God Wasn’t Kidding

Whenever your kids are out of control, you can take comfort from the thought that even God’s omnipotence did not extend to God’s kids.

After creating heaven and earth, God created Adam and Eve.

And the first thing he said was: “Don’t”.

“Don’t what?” Adam replied.

“Don’t eat the forbidden fruit,” God said.

“Forbidden fruit?”

“We got forbidden fruit?”

“Hey, Eve…we got forbidden fruit!”

“No way!”


“Don’t eat that fruit!” said God.


“Because I am your Father and I said so!” said God, wondering why he hadn’t stopped after making the elephants.

A few minutes later God saw his kids having an apple break and was angry.

“Didn’t I tell you not to eat the fruit?” the First Parent asked.

“Uh huh,” Adam replied.

“Then why did you?”

“I dunno” Eve answered.

“She started it!” Adam said.

“Did not!”

“Did too!”


Having had it with the two of them, God’s punishment was that Adam and Eve should have children of their own. Thus, the pattern was set and it has never changed.

But there is reassurance in this story. If you have persistently and lovingly tried to give them wisdom and they haven’t taken it, don’t be hard on yourself. If God had trouble handling children, what makes you think it would be a piece of cake for you?

Eye Witness

Patient: “Doctor, doctor!  I keep seeing spots before my eyes!”

Doctor: “Have you seen an ophthalmologist?”

Patient: “No, just spots.”

It doesn’t matter what temperature the room is, it’s always room temperature.

Change is good! But dollars are better.

Children don’t actually sleep; they just recharge.

You Might Be A Pastor If…

~ You hesitate to tell people what you do for a living.

~ You’ve ever dreamed you were preaching only to awaken and discover you were.

~ You’ve ever wondered why people couldn’t die at more appropriate times.

~ A church picnic is no picnic.

~ People sleep while you’re talking.

~ Instead of getting “ticked off,” you get “grieved in your spirit.”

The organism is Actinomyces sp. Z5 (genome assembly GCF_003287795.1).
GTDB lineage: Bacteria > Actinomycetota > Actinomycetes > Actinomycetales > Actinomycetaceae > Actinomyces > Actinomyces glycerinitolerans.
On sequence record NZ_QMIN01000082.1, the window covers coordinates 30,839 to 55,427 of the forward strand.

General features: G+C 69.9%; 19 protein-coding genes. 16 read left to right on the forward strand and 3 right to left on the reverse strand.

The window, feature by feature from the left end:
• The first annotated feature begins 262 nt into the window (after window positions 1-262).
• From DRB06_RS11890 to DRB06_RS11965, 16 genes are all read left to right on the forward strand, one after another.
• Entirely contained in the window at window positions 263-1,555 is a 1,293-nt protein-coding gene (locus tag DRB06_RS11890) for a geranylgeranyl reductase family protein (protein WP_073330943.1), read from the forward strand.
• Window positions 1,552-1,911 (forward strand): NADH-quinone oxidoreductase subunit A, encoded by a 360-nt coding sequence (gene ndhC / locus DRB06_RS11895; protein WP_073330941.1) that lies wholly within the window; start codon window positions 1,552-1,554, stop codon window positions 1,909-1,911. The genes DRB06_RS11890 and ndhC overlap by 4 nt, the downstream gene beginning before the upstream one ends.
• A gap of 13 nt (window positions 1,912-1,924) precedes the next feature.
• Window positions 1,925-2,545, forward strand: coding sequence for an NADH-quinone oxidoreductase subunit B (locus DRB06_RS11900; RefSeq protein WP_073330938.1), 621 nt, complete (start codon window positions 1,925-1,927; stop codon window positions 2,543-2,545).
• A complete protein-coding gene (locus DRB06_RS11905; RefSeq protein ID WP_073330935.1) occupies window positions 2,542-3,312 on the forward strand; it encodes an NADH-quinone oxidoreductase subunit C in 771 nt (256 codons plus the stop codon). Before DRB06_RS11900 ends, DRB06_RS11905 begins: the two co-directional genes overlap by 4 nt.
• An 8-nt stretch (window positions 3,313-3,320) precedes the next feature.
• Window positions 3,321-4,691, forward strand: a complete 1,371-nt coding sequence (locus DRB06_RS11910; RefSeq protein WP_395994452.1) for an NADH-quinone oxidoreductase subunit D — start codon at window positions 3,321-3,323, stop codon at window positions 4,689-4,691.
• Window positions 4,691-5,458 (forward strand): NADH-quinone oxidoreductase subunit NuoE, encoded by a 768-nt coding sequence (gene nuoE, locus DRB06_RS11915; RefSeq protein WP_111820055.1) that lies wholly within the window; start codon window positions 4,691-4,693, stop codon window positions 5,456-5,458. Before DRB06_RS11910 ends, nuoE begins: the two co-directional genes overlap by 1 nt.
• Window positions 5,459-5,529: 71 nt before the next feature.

~ You’d rather talk to people with every head bowed and every eye closed.

~ You’ve ever wanted to “lay hands” around a deacon’s neck.

Q: Why does a tiger have stripes?

A: So he won’t be spotted.


Employer: “Where did you receive your training?”

Applicant: “Yale.”

Employer: “Great, what’s your name?”

Applicant: “Yim Yohnson.”

Phenomenal Undertaking

A man walked into a haunted house wanting to get a picture of a ghost with his instamatic camera. After a couple hours, he finally saw one. It was a friendly ghost who actually posed for the picture.

The man took the first picture, but it turned out too dark. So the ghost posed for another one, and the picture again turned out dark.

The ghost had to go so the man did not get a picture.

Goes to show that the spirit was willing but the flash was weak.

Miner Problem

Becky, a gold miner’s daughter, dearly loved Clem, but was too shy to tell him.

One day she learned that Clem was about to marry someone else, so she got her courage up and decided to find Clem, stop the wedding if necessary, and tell him how she felt. She had saddled her horse and was about to leave, when her father appeared and wanted to know why she was in such a hurry.

“Oh, father,” cried Becky, “I hope I can find my darling Clem in time!

I went out with a coal miner’s daughter. I guess you could say I was carbon dated.

Dolphins are so smart that within a few weeks of captivity, they can train people to stand on the very edge of a pool and throw them fish.

I thought I wanted a career, but it turns out I just wanted paychecks.

You do not need a parachute to skydive. You definitely need a parachute to skydive twice.

When tempted to fight fire with fire, remember that the Fire Department usually uses water.

You’re never too old to learn something stupid.

To be sure of hitting the target, shoot first and call whatever you hit the target.

Nostalgia isn’t what it used to be.


Let’s face it.
English is an odd language.
There is no egg in the eggplant,
No ham in the hamburger,
And neither pine nor apple in the pineapple.
English muffins were not invented in England.
French fries were not invented in France.

We sometimes take English for granted,
But if we examine its paradoxes we find that
Quicksand takes you down slowly,
Boxing rings are square,
And a guinea pig is neither from Guinea nor is it a pig.

If writers write, how come fingers don’t fing.
If the plural of tooth is teeth,
Shouldn’t the plural of phone booth be phone beeth?
If the teacher taught,
Why didn’t the preacher praught.

If a vegetarian eats vegetables,
What the heck does a humanitarian eat!?
Why do people recite at a play,
Yet play at a recital?
Park on driveways and
Drive on parkways?

You have to marvel at the unique lunacy